Hindsight is 2020
There is so much in my training career that, in reflection, was poorly thought out. I'd benched 160 and pulled 270 before having a single injury, and thought my planning and programming was quite intelligent.
Two things colour that now
1. I was young - everyone can be injury free young
2. I was only doing powerlifting, of course I'm functional in the only rages I function.
Fast forward to years later, and just trying to 'healthy' and I'm more injured than ever.
Basically, I got old, and apparently when you are old, lifting weights alone is not sufficient not to get fat. This is annoying.
Like all middle aged men, I found road cycling and started getting my bodyfat in check. Road cycling is exactly like powerlifting. Its all numbers and programming, which brings joy to my mathematical brain.
Then (Iron Underground Brissie - a few years back)
My primary issues came from having huge levels of strength in some plains, but absolutely no way to stabilise or balance.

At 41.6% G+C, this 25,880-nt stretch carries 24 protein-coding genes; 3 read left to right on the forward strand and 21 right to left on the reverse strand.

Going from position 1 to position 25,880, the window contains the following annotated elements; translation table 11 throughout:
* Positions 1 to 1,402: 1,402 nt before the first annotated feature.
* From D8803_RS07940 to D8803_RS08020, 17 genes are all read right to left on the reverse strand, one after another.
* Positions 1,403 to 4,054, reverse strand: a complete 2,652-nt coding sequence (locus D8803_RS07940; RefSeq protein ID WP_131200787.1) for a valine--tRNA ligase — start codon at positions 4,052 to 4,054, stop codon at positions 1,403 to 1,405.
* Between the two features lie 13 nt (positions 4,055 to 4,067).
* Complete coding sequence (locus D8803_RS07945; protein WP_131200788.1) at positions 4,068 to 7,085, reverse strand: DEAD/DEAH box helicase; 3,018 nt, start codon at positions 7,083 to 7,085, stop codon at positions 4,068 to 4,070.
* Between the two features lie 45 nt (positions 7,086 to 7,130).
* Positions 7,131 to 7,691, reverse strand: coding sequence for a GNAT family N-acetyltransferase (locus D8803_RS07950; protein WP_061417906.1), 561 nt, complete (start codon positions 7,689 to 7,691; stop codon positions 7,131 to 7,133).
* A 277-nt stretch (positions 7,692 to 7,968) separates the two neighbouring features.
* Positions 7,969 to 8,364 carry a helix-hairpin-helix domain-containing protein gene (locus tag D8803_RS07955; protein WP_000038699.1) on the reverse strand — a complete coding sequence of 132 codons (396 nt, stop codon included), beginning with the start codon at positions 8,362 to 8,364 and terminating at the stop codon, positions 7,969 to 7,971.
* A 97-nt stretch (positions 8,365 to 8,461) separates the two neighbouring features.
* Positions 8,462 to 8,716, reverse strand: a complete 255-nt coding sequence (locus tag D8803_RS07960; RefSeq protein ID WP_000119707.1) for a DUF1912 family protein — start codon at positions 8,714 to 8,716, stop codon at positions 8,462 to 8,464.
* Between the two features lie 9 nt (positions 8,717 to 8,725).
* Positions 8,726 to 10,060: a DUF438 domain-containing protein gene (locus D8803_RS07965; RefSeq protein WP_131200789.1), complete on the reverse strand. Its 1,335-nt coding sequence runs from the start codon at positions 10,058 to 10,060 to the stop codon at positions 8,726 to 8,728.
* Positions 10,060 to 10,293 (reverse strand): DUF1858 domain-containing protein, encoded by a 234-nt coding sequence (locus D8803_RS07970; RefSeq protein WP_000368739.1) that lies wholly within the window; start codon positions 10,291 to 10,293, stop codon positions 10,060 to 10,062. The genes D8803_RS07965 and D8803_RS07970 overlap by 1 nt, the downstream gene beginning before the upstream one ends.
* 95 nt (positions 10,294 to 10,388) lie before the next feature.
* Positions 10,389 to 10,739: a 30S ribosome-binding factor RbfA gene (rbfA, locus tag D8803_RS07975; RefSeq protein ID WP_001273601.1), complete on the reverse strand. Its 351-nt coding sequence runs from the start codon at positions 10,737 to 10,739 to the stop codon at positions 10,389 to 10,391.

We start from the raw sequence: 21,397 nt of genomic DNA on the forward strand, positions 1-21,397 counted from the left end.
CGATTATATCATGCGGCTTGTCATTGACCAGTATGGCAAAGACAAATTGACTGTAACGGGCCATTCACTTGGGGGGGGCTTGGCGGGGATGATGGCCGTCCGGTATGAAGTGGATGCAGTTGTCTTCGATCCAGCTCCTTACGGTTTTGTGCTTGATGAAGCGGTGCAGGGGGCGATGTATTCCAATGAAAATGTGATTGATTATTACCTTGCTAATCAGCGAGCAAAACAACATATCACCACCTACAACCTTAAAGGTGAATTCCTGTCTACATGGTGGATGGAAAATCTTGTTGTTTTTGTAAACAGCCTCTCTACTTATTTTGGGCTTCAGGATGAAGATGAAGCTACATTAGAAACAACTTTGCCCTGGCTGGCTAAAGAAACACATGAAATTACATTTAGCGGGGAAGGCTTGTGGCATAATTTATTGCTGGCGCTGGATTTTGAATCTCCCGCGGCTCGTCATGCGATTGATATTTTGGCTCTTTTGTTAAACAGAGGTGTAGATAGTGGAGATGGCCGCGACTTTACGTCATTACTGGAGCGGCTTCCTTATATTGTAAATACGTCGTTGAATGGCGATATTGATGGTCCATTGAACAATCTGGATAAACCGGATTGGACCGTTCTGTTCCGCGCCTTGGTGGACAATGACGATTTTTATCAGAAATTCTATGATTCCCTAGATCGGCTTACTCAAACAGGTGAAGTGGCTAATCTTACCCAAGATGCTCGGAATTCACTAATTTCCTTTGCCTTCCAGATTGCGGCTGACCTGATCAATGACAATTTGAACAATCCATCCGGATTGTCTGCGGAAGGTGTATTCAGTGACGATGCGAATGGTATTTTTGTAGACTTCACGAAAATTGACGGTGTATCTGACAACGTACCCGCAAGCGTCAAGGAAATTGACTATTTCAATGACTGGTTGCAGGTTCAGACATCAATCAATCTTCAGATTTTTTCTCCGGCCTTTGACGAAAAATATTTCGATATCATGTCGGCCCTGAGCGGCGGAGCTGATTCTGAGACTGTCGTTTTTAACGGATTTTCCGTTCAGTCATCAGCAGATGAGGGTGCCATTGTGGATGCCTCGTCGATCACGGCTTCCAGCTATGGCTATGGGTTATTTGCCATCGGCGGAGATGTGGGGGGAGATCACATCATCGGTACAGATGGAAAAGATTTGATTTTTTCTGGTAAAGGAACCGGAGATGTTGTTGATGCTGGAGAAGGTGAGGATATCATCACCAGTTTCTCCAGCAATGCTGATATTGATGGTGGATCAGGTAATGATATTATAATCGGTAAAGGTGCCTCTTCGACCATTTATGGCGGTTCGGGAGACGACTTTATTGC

Thoughts post much injury management
Easy things I wish I did
1. Dumbbell work as accessories for bench. Just to have built a level of stabilisers in my shoulders. I only did bar work for many many year in a row.
2. Internal and external rotations with a baby dumbbell - I've had a huge level of issues with rotator cuffs, its very annoying to rehab
3. A lunge - even if it was one. My ability to stabilise my hips is chronically bad and the cause of a huge number of issues.
4. Did some sort of full range squat, if I could have maintained my deep front squat, that would have been huge
5. Full stretch chins - scap all the way out, scap all the way down then chin
The cost during the heavy training days was almost zero. The cost for me today has been huge. I've had consistent shoulder and hip issues for close to two years now - when you add all the physio and lost time, the cost is huge.
Almost two years ago in a injury assessment, I could do 50 pushups easily with my shoulders down and back. If I had to finish each push up by rotating the scap forward, I couldn't do 5.
I was super proud my arms couldn't go over my head (I know, meathead), I had never thought about scap function.
If you look at the tips above, it would have, in no way, lowered my powerlifting function.